I didn’t know much about the Treaty of Waitangi

This is a guest post by Aroha Puketapu

As a kotiro Maaori growing up on my papakainga next to the marae, I didn’t know much about the Treaty of Waitangi. 

However,  I did know about our land and how it was confiscated under the Public Works Act. 

I knew that the government confiscated our 100 acres to make way for an Army base. 

I also knew they demolished the old home my fathers’ whanau lived in so they could survey the land it was built on and sell it off to other people.  It was a big whare which is why we used it as our marae for tangi and other hui.  

I didnt know much about the Treaty of Waitangi but I knew that my Koko had to go to Parliament to find a politician to listen to him about our tribe’s landless situation.  This wasnt easy with ten tamariki and seasonal work. 

I didnt know much about the Treaty of Waitangi but I knew that my Koko convinced a few politicians not to ‘pepper pot’ (spread our hapu across the district) our people but to keep us together. 

It seemed to work because the government built thirty-three state homes for our hapu to move into. 

I didnt know much about the Treaty of Waitangi but I knew that for about fourty eight years my parents paid state housing rent to live on their own land in a house the government built after they demolished our original papakainga.

I didn’t know much about the Treaty of Waitangi but I knew my Father advocated the local city council to buy those thirty-three state houses back.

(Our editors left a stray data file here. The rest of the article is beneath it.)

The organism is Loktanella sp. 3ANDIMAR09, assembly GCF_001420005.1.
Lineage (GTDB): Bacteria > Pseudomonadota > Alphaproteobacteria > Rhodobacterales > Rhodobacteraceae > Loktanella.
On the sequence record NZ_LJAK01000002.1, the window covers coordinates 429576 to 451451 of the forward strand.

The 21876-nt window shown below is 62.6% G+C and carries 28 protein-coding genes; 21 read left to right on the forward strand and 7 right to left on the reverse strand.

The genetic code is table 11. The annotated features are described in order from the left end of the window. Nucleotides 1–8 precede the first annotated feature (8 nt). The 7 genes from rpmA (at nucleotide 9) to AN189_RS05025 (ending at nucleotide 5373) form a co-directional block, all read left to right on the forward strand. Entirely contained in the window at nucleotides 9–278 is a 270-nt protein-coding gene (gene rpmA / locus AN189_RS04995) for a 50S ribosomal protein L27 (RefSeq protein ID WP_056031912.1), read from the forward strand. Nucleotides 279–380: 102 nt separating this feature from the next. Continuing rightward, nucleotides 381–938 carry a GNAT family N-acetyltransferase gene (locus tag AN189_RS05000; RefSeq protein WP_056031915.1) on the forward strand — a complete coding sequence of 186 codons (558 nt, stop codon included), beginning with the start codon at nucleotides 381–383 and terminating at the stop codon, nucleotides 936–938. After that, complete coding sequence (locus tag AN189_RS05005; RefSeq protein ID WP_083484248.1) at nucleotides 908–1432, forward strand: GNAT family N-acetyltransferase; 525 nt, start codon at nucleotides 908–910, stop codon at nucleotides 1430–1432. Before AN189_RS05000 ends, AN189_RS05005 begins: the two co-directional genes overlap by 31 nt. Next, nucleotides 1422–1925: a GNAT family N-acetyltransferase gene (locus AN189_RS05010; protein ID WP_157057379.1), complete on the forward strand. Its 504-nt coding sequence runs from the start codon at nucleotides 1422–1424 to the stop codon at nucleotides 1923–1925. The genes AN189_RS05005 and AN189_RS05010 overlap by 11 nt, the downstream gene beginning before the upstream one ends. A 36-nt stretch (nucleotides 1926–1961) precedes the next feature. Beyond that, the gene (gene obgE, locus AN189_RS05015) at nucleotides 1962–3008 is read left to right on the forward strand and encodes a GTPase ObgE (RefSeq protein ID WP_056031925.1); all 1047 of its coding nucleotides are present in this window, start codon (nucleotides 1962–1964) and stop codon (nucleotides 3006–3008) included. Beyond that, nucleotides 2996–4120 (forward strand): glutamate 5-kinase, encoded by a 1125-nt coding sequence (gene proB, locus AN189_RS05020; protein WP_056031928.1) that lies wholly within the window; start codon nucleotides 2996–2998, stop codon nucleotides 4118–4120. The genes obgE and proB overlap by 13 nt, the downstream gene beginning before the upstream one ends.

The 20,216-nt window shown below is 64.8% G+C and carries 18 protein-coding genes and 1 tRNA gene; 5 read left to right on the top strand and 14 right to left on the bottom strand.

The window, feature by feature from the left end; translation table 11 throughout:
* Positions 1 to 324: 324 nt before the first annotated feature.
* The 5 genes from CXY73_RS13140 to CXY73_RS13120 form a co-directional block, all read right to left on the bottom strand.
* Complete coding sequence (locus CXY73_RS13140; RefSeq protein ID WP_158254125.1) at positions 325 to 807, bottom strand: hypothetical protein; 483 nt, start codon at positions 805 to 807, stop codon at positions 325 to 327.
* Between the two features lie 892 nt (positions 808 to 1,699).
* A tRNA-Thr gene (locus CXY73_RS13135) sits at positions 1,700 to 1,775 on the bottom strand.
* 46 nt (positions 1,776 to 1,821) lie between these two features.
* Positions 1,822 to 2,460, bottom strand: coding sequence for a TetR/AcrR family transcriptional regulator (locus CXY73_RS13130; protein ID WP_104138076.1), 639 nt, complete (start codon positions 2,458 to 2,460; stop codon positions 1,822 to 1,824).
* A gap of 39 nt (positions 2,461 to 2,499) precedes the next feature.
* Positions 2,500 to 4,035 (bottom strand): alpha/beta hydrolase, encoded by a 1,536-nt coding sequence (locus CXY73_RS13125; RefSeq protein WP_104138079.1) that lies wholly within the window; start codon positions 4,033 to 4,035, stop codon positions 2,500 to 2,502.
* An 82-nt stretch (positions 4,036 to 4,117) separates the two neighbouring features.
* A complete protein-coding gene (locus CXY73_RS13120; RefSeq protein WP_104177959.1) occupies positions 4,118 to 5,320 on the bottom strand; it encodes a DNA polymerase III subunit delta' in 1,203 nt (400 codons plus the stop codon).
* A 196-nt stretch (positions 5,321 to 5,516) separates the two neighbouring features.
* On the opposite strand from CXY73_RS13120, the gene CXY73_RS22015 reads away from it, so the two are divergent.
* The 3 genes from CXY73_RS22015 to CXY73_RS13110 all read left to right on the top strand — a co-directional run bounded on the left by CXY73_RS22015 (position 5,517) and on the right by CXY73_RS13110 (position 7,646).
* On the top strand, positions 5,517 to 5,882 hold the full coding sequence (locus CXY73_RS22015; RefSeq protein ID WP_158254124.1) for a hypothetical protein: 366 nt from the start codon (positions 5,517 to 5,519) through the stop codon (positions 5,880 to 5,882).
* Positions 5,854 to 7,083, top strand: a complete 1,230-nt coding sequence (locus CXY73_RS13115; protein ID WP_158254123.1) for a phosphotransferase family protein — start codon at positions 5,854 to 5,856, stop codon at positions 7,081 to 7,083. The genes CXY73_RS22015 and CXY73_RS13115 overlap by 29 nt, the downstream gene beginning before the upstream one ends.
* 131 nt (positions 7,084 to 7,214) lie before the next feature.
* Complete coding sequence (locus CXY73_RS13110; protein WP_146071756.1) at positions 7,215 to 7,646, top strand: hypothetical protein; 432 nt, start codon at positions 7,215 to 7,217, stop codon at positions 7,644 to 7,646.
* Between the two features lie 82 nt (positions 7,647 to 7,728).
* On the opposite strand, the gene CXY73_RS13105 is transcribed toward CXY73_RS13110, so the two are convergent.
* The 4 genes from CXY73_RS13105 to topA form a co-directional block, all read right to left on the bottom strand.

Then our people had to take out home loans to pay off those homes so we could continue to live in these homes on our own land.  I figured out that my parents have paid for the home they still live in today almost four times over. 

I didnt know much about the Treaty of Waitangi but I knew that the regional council would let the paint and carpet factories down the road release their discharge into the river that ran past our marae. 

I also knew that the city council used our river as the emergency sewerage overflow in times of flooding.

Evidence of this was in the colour and smell of the water on any given day.

Also that we couldnt eat the tuna or fresh water cray that once lived there because they were either no longer good to eat or werent able to live there anymore.

When I went to university I learned about the Treaty of Waitangi and about the thirty three legal breaches by the colonial government.

I learned that these events occured in the mid 1800s.  I also learned how it affected other hapu across Aotearoa.  I learned about the effects on the ownership or our land,  language and families.  

What was taught at university was about the national story,  what I was taught by my father and grandfather was much more. 

They showed me that its important to stand up against injustice, find a way through with people who will listen and understand. 

They showed me that every generation has a specific role to play in the process of ensuring that things are made right and not forgotten or just accepted.  

Te Whiti Orongomai said “What the white man has destroyed the white man will seek to restore’.  

When non-Maaori people ask me what special things I am doing on Waitangi Day I smile and say its just another day for me. 

Then I remind myself that my family has been doing Waitangi Day for the past four generations.  Waitangi Day is everyday when you are Maaori and it should be everyday for every person who call Aotearoa their home.

by Aroha Puketapu (Waitangi Day 2019) 

Author: Graeme Smith

Education, technology, design. Also making cool stuff...

One thought

  1. Thank you for sharing your story Aroha. Really brings home to me how much more needs to be done to honour the Treaty.

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